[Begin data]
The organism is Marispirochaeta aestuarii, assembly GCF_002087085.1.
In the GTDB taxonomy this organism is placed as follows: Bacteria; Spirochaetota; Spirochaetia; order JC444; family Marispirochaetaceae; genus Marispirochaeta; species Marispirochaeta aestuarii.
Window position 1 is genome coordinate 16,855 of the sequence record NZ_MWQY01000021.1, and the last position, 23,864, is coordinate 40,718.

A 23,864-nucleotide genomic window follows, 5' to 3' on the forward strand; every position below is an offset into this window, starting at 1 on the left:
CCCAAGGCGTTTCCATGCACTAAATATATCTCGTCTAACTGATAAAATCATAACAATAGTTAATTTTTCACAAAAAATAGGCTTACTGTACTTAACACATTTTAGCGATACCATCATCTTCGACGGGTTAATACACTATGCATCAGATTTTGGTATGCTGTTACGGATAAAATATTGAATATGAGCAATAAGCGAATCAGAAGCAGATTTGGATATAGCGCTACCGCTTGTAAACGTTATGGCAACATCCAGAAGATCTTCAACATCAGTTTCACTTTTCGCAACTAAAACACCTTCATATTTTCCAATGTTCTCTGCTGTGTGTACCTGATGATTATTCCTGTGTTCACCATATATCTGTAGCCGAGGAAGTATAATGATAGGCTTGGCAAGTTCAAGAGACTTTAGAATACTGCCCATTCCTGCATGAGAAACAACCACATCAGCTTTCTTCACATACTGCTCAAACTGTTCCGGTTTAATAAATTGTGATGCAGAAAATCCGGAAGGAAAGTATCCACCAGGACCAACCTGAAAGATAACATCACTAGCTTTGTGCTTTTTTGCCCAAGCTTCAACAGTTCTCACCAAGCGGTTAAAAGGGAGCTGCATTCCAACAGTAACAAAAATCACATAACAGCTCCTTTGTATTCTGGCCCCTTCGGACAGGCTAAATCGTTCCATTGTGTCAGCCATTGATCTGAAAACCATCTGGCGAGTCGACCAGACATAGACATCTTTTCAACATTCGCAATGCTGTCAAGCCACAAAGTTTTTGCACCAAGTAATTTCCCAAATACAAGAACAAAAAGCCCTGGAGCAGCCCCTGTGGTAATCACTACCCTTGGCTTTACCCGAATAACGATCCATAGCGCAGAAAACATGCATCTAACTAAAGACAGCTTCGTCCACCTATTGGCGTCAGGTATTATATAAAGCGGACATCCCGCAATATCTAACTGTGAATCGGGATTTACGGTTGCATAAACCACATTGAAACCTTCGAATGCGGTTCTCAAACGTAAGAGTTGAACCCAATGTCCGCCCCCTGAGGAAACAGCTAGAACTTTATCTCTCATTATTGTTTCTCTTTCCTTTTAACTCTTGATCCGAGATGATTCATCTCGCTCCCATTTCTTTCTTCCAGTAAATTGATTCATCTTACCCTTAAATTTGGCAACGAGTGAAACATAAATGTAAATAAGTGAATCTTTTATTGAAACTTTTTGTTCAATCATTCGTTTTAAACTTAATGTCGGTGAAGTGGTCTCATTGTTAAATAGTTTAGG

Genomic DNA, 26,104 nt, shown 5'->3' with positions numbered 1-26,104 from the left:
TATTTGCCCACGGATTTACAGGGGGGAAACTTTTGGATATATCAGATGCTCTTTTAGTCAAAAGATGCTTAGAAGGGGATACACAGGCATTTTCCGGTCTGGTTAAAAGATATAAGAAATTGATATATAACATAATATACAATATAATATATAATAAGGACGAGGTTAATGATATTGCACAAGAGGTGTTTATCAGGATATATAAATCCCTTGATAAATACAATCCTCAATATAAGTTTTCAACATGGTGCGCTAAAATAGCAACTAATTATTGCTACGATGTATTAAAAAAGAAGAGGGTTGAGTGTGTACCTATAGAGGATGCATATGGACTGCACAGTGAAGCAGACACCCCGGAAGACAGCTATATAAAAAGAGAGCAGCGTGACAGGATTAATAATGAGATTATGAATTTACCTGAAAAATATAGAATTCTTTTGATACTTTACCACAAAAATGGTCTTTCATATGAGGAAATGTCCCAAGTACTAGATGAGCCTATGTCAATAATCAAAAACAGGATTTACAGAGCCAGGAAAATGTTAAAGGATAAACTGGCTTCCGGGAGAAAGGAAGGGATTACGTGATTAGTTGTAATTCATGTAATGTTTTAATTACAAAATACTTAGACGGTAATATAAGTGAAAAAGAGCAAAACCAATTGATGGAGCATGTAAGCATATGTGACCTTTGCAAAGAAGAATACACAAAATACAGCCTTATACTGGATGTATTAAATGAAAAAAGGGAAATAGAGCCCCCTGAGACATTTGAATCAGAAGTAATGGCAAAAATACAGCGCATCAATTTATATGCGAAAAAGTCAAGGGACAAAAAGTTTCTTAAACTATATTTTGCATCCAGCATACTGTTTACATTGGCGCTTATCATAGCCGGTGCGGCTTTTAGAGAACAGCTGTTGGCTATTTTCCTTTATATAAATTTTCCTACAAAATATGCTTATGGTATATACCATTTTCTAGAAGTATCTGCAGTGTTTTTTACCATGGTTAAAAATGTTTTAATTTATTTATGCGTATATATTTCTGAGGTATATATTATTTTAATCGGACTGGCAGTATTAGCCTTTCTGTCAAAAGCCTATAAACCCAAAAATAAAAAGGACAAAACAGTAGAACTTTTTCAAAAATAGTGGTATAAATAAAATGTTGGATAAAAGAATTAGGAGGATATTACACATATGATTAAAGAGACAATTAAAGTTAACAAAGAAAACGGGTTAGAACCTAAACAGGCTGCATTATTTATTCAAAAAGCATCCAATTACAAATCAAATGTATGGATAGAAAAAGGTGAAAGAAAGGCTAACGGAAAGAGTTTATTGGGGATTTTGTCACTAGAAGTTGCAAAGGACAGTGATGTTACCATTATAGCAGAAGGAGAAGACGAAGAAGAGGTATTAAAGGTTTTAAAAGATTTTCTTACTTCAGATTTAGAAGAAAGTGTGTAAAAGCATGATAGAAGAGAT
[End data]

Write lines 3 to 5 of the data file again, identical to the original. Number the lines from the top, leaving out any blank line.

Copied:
Window position 1 is genome coordinate 16,855 of the sequence record NZ_MWQY01000021.1, and the last position, 23,864, is coordinate 40,718.

A 23,864-nucleotide genomic window follows, 5' to 3' on the forward strand; every position below is an offset into this window, starting at 1 on the left:
CCCAAGGCGTTTCCATGCACTAAATATATCTCGTCTAACTGATAAAATCATAACAATAGTTAATTTTTCACAAAAAATAGGCTTACTGTACTTAACACATTTTAGCGATACCATCATCTTCGACGGGTTAATACACTATGCATCAGATTTTGGTATGCTGTTACGGATAAAATATTGAATATGAGCAATAAGCGAATCAGAAGCAGATTTGGATATAGCGCTACCGCTTGTAAACGTTATGGCAACATCCAGAAGATCTTCAACATCAGTTTCACTTTTCGCAACTAAAACACCTTCATATTTTCCAATGTTCTCTGCTGTGTGTACCTGATGATTATTCCTGTGTTCACCATATATCTGTAGCCGAGGAAGTATAATGATAGGCTTGGCAAGTTCAAGAGACTTTAGAATACTGCCCATTCCTGCATGAGAAACAACCACATCAGCTTTCTTCACATACTGCTCAAACTGTTCCGGTTTAATAAATTGTGATGCAGAAAATCCGGAAGGAAAGTATCCACCAGGACCAACCTGAAAGATAACATCACTAGCTTTGTGCTTTTTTGCCCAAGCTTCAACAGTTCTCACCAAGCGGTTAAAAGGGAGCTGCATTCCAACAGTAACAAAAATCACATAACAGCTCCTTTGTATTCTGGCCCCTTCGGACAGGCTAAATCGTTCCATTGTGTCAGCCATTGATCTGAAAACCATCTGGCGAGTCGACCAGACATAGACATCTTTTCAACATTCGCAATGCTGTCAAGCCACAAAGTTTTTGCACCAAGTAATTTCCCAAATACAAGAACAAAAAGCCCTGGAGCAGCCCCTGTGGTAATCACTACCCTTGGCTTTACCCGAATAACGATCCATAGCGCAGAAAACATGCATCTAACTAAAGACAGCTTCGTCCACCTATTGGCGTCAGGTATTATATAAAGCGGACATCCCGCAATATCTAACTGTGAATCGGGATTTACGGTTGCATAAACCACATTGAAACCTTCGAATGCGGTTCTCAAACGTAAGAGTTGAACCCAATGTCCGCCCCCTGAGGAAACAGCTAGAACTTTATCTCTCATTATTGTTTCTCTTTCCTTTTAACTCTTGATCCGAGATGATTCATCTCGCTCCCATTTCTTTCTTCCAGTAAATTGATTCATCTTACCCTTAAATTTGGCAACGAGTGAAACATAAATGTAAATAAGTGAATCTTTTATTGAAACTTTTTGTTCAATCATTCGTTTTAAACTTAATGTCGGTGAAGTGGTCTCATTGTTAAATAGTTTAGG